HEY! I have returned! Oh! Look who’s back! Welcome! Uarrr uahah… Thank you lad! Hey Mr. Thorstein! *bleating in excitement* Hello little ones! So what news? Well.. I’ve been at the winter-camps, near the French coast pillaging villages here and there huah ah Sounds good so far Now that summer is at hand, I came back to the real raiding! Hey! You know what?! What? I was the captain of my own ship! I’m surprised you and your crew aren’t at the bottom of the sea hrrmm… hey! I’m an excellent captain! Which type of viking ship did you commandeer? huh… wooden type… yes… uh.. long… large… floating on water! I mean, there were… different types of viking ships like Drakkars, Snekkes and so on… Riiiight… I called mine Bessie! Huaah… Thank the gods for Bessie… Right… so let’s talk about a few types of Viking ships but first I’ll make a little historical introduction to the importance of boats in old Scandinavian societies and I promise to be brief, because whenever Mr. Thorstein is around, it’s difficult to focus on what I’m saying You don’t know, but he’s always behind the camera making faces Oahh! You bloody bastard! Yeah, well… let’s get started By the end of the 8th century a new power awoke in Scandinavia – Vikings As I’ve told you before, Vikings were not a people Being a Viking was someone dedicated to maritime activities, mainly piracy Not every Nordic was a Viking but every Viking was a Nordic Now, why exactly some Nordics became Vikings? If we take a look at Scandinavia as a whole, geographically it’s quite diverse Denmark essentially is a flat territory while in the North, in Norway, predominates the rugged mountainous relief except for the south and the fjord of Trondheim In Sweden it’s a great mixture, mountains to the north and west, deep forests, huge lakes, hills, plains, and the majority of the southern region is flat These natural landscapes and also the very cold climate most of the year, obviously influenced the Nordic communities In general the soils of Denmark and southern Sweden were very good for agriculture and not surprisingly in southern Sweden people highly worshipped Freyr the god of Fertility, agriculture, peace and plenty It was their god, because the great majority of southern Swedes were farmers But in Norway things were quite different Agriculture was very hard and it was mainly along the coast and at the Fjord of Trondheim one of the regions where most battles took place because it was one of the very few places for agriculture and everyone was fighting for it Agriculture was extremely hard in Norway, and some parts of Sweden and as such, pastoralism, hunting and fishing, gave the Norwegians more means of sustenance The importance of the fishing activity in Scandinavia is a reflection of its geography Back then and even nowadays, the majority of the Norwegian population lives near the sea, and their fishing economy is outstanding but as you might have noticed, in the case of the Old Norse peoples of Norway, living near the sea was a survival matter to get food, because it was close to impossible getting food from farming activities The sea gave constant sustenance throughout the year especially during winter, which is the season you can’t farm even if you had the soil for it But because the terrain was so uneven, filled with natural barriers such as mountains, rivers, dense forests, the sea became the main route of communication Just so you have a better notion, there are 11th century accounts which tell us that a journey by land from Stockholm to a region called Sigtuna, which is more or less only 40 kilometres, about 24 miles, took a month to get there, while by sea it took only 5 days Boats became essential for survival, communication and for the successes of Nordic chieftains, and also a symbol of high social statues and wealth, because trading also became an essential activity in Old Scandinavian economy Boats became so important in Old Scandinavian societies that – they were used as tombs in burials and in cremation, as vessels to take the deceased into the other side And those who could not afford to have a boat, or maybe not willing to use the actual vessel for the dead because it was important in economic activities and they did not want to throw it all away, people made burials with stones, arranging them in the form of boats And in the religious context, gods became associated with boats as well Freyr had a great boat called Skíðblaðnir Njorð is associated with fishermen, boats, seafaring, and wealth and prosperity as well The god Baldr upon death is burnt in a boat, and so on Both merchants and military or political leaders had the key to success by owning boats In war the boats allowed rapid deployment of troops and in trading they could efficiently and quickly transport goods, precisely two areas of activity that were essential during the Viking Age Viking raids became a very productive activity for Scandinavians Acquiring wealth, obviously, but also being in contact with other cultures, developing new trading networks, and of course, for survival and political reasons, finding new places to settle, new lands to farm Viking raids opened new possibilities and progressively Scandinavians stopped being Vikings and became professional sailors ever interested in extending their political and economic horizons But speaking of the Viking Age, ships were not only a means of transport They were precisely what gave Vikings advantage in any conflict with their enemies Ships allowed raiding parties to descend almost anywhere on hostile coasts, with little warning and quickly penetrate far inland by navigating on rivers Just picture this: in one single day Vikings could sail an average of one hundred and seventy miles, almost three hundred kilometres How much would it take to cover that distance by land? Months! If Viking met resistance in a certain spot, they could just sail away into another spot long before land troops reach them Viking boats were a success Now, when speaking of Viking ships most of the time we have the same image in our head The langskip, long boats But do you think the masters of boat-building would only make one single type of boat? There was a wondrous variety of Viking ships for different purposes, different activities and different approaches The most used ships for war, were of course the longships In terms of warships there were two main types, the snekkes and the drakkars Snekkes are the type of warships used in coastal districts, back home owned by local chieftains for their private raids and local defence They were long and narrow and had a crew between 24 to 36 bloodthirsty vikings, rowing for glory These ships were perfect for Strandhögg which consisted of coastal raids with the intention of capturing livestock and indigenous peoples for the slave trade Perfect ships for small-scale and hit-and-run expeditions These are the ships Vikings used to sail near the coats and to navigate through minor rivers Then we have the famous Drakkar huge in size, almost twice the size of a snekke They were more symbols of authority and wealth rather than actual war and transport ships They were so costly that only Jarls and Kings could afford them These are often the vessels you see with great rich carvings, multi coloured sails, well, magnificent and costly as I’ve said Rarely used It could have a crew between 60 to 80 people not counting with the warriors it can carry, close to five hundred if not more Due to their size they had a very stable platform which was very good in fighting situations and in stormy seas These were ships not meant for local raids and certainly not to sail in rivers These were ships meant to sail in search for bigger prizes than the average wealth acquired in hit-and-run raids Another type of ship that could be used for raiding, as well as to travel and trade was the karve Not very big, with a crew of 30 to 36 people, somewhat with the same proportions of a snekke but quite broad which was great for trading and could also take more men than the snekke did The karve was better to sail into open waters, but it was slower You can also find the name for this ship, korabis, which was the name the Rus called such ships because these were the trading vessels commonly used in trading with Eastern Europe There were other longships of course, such as the Busse which was a class of longship with large cargo capacity and a large crew They were designed for battle and to give advantage in war against other ships The Skeide, which was also a great longship With lower cargo capacity than the Busse, but also slimmer and faster In terms of trading ships. We have the Knarr Heavy Merchant Ships Slow, broader in proportion than the warships They had a wider and deeper hull for cargo, and they were clearly much more dependent on the sail than the oars They were absolutely great to cross vast stretches of ocean without wreck They were likely used along the coast of Scandinavia and to do trading with Western Europe We have the Byrding, Light Merchant Ships A smaller vessel primarily used as a domestic vessel along the coast to carry supplies for troops, but also trading ships for Eastern Europe Norse traders needed lighter and more manoeuvrable ships, which could navigate through the Russian rivers These were vessels meant to travel deep inland Russia was wilder back then, not like Western Europe with ports, docks, where you could easily go ashore to trade In Russia there was the necessity to leave the ship to trade, there were no ports, so Norse merchants needed lighter vessels, light enough to be pulled out of the water or over rocky areas, shallow areas and other obstacles There were other types of ships often called- often called Skute small and light vessels which could sail fast It isn’t clear whether a “skute” was a class of ships, or if it was a common term for a wide range of smaller ships, including the karve and byrding They were clearly fast, with the advantage of being ready to put on the water and set-sail, because only a small crew with little equipment was necessary, making it a type of vessel which could sail without attracting attention from the surroundings but also easy to hide I would say this was a kind of vessel suited to carry people around, unnoticed or to deliver messages in times of war and great need And there was the ferje, a ferry boat small vessels for crossing short distances, like across fjords Only one man or two would be necessary to sail these Alright my dear friends, thank you so much for watching and I hope you have enjoyed this short video about viking ships This is a sort of introduction for the next video I will make about- Ships in Burial Context So, once again, thank you so much for watching See you on the next video, and of course, as always- Tack för idag!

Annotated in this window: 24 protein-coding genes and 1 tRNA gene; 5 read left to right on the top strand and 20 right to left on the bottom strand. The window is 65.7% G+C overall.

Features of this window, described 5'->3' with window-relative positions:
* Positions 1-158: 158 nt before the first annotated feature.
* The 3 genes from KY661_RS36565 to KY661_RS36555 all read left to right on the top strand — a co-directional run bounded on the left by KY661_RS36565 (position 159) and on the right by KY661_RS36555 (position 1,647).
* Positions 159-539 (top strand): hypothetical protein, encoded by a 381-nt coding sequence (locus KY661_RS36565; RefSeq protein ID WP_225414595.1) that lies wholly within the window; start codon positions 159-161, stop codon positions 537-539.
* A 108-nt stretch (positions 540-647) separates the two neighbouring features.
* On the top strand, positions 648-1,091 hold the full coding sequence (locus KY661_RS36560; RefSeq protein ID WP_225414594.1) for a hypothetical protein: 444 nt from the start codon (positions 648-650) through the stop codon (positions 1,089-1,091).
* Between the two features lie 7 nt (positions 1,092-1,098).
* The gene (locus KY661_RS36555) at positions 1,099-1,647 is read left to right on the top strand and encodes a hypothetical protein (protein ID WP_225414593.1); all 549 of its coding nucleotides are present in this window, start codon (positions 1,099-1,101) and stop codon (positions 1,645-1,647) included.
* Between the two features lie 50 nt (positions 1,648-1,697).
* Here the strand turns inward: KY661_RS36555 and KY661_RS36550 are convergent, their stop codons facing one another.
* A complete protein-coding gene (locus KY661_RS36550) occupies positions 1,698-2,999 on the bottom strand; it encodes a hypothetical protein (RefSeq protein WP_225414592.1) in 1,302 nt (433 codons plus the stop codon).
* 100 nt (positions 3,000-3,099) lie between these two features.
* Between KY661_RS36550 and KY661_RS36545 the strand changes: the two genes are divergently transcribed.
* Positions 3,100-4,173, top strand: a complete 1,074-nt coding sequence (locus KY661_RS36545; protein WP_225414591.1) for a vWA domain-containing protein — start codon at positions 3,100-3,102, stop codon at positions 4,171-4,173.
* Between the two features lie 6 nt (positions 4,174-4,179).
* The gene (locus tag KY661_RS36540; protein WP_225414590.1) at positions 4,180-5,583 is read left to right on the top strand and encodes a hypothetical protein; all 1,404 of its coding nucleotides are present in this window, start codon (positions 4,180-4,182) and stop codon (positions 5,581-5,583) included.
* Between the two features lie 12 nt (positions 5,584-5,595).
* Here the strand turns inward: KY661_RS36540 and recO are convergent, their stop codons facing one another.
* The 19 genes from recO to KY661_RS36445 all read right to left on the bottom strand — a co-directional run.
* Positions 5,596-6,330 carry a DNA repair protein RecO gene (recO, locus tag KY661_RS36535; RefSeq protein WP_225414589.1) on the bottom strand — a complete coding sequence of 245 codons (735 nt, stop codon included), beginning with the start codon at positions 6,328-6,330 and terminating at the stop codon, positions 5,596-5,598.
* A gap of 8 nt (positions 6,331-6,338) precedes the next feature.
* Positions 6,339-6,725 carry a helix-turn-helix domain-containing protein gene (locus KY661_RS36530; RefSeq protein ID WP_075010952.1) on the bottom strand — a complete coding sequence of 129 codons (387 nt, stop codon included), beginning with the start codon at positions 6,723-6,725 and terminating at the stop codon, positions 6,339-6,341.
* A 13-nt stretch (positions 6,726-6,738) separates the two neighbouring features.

(Thank you for today!)